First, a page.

Now, early in the pandemic, they were used to actually move medical supplies, such as masks around the world. It was really incredible. And they're still sitting in ports in places like South America and Africa waiting to be picked up. Isn't that ironic in a way, I mean, it's sad. But shipping and shippers have really little incentive at a time when demand for their services and the prices they can charge are so high. So, they, they have little incentive to send ships, to collect empty containers. This, by the way, along with those full containers, waiting in ports around the world, they've all caused massive shortages roughly by the way, 350,000 sat idle for weeks in that third busiest port in China, Ningbo for weeks. Now in a twisted irony, these containers, by the way, which carry 90% of the world's traded goods, according to the Atlantic are overwhelmingly produced in guess what China. So, all of this has caused the cost of shipping a single container from Asia to the West Coast of North America to increase by nine to 13 times and forced really many companies to charter airplanes, which is a much more costly option in attempt to meet demand.

If flying sleigh pulled by eight fit reindeer makes Santa is ability to get finished products to end users unmatched, see where I was going with that Norad adjusted satellite to track the team on Christmas Eve and allows kids to watch the journey online. I mean, that's efficient, that is not locked down. If Santa needed to use truckers, like the majority of companies he'd have an even bigger problem, a huge lack of people to drive the rigs. The Minnesota trucking association estimates that the us has a shortage of about 60,000 drivers due to recruitment issues, early retirement, and COVID canceled driving school classes. Crazy! You’ll be surprised to know the additional costs incurred by companies in order to get their products on shelves will actually be passed along to guests who us, the consumers. Financially speaking COVID and the Delta variant in particular is stuffing our stockings with a bit of coal, if I'm being honest. The good news is it's fleeting.

As noted in past folios, that One Capitol Management has written to our clients and as I discussed here on the Pension Attention podcast, we've been expecting inflation to be higher and last longer than most of the forecast. It's why we've continued to be cautious with our fixed income, our bonds, the investments there we've been cautious there keeping them short and focused on high quality and invested more in higher yielding instruments like direct lending and bank loans. We've also, by the way, reduced our exposure to Chinese investments. We basically sold Alibaba outright, knowing these supply chain issues and in particular can be exasperated with the government's increased regulations and restrictions. All that to say, we're prepared. We feel here, One Capital Management for our clients, we're prepared. If you're listening to this right now, and you're not a client and you haven't spoken with your advisor about these subject matters, it's important to go and say, Hey, I heard about supply chain or, Hey, I was listening to this podcast by this guy, Brad Barrett at Penson Attention. What does it all mean? How does it affect my portfolio? What does that mean to me?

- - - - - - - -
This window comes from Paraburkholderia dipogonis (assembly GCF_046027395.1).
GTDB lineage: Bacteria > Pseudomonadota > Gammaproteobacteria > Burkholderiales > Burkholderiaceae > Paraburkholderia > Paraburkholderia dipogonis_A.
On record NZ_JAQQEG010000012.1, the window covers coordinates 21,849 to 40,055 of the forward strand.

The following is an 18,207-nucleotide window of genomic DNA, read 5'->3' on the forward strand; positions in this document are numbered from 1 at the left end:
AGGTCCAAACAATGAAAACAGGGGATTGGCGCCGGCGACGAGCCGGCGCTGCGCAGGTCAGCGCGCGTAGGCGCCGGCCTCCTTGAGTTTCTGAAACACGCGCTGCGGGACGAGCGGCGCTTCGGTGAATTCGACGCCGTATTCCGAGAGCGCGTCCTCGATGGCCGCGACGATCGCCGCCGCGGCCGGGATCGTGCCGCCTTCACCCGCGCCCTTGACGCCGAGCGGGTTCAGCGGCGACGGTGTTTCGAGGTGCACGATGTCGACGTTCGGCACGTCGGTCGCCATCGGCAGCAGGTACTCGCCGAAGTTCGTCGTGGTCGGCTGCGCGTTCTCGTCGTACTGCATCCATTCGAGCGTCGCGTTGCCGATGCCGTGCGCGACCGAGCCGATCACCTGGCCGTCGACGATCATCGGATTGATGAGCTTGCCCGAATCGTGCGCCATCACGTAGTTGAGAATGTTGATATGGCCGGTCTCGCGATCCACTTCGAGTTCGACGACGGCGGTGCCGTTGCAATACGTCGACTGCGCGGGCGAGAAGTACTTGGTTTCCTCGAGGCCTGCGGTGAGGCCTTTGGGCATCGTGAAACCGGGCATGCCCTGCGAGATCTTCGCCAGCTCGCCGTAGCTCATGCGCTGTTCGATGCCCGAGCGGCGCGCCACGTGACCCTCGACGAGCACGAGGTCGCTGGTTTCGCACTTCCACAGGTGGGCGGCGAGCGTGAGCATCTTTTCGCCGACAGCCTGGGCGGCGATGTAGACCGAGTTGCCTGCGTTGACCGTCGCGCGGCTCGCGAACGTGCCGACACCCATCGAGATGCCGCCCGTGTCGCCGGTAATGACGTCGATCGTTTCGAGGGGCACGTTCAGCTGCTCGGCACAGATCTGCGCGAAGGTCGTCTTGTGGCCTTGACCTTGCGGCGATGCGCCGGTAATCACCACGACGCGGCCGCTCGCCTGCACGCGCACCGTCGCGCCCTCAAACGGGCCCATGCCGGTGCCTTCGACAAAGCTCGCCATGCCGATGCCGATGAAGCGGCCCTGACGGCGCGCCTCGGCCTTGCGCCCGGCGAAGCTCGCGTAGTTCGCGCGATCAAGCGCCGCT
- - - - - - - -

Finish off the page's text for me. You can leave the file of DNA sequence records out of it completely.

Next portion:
Because we feel like we're prepared and looking ahead in our diversification or active management or rebalancing, and you should be to when the overzealous start decorating their homes and retailers start advertising Christmas sales in late October, take that as a cue to get your shopping done early and avoid having the slip IOUs in Christmas cards. So, supply chain is a big issue. It runs the economy in a lot of ways from start to finish. I thought it'd be good to go through and dissect what it actually is defined as, and what are the actual components of it? It's not just a shipping container. It's the communication around that shipping container. It's the resources use to get that information and actually the labor force and people involved with that. It is encompassing. So yes, it's an issue we have to deal with and it's something that was really brought upon because of lockdowns. So, I do hope this helped a little bit of clarity with regards to supply chains.

I guess what I want to charge everyone with today is taking a look at how this has affected you. And if you have that counsel, that advisor, you're talking to, talk to them, go through it, figure out what works for you. But if you haven't had that counselor, you hadn't had that first meeting with an advisor and you'd like to call us, give us a call. You can call us at (805) 409-8150. You can also go on our website at onecapitalmanagement.com. You can find out more about our firm. You can actually set a meeting with myself or any one of our advisors to find that specialty that works for you.

Thank you for listening to make your money matter before acting on anything discussed today. Remember to speak with a financial advisor near you. If you're not sure where to turn and you'd like our help visit us at onecapitalmanagement.com for a complimentary retirement track review, or give us a call (805) 409-8150. And until next week always remember to make your money matter.

The information in this podcast is educational and general in nature and does not take into consideration the listeners personal circumstances. Therefore, it is not intended to be a substitute for specific individualized, financial, legal, or tax advice.

To determine which strategies or investments may be suitable for you consult the appropriate qualified professional prior to making a final decision. [23:12.7]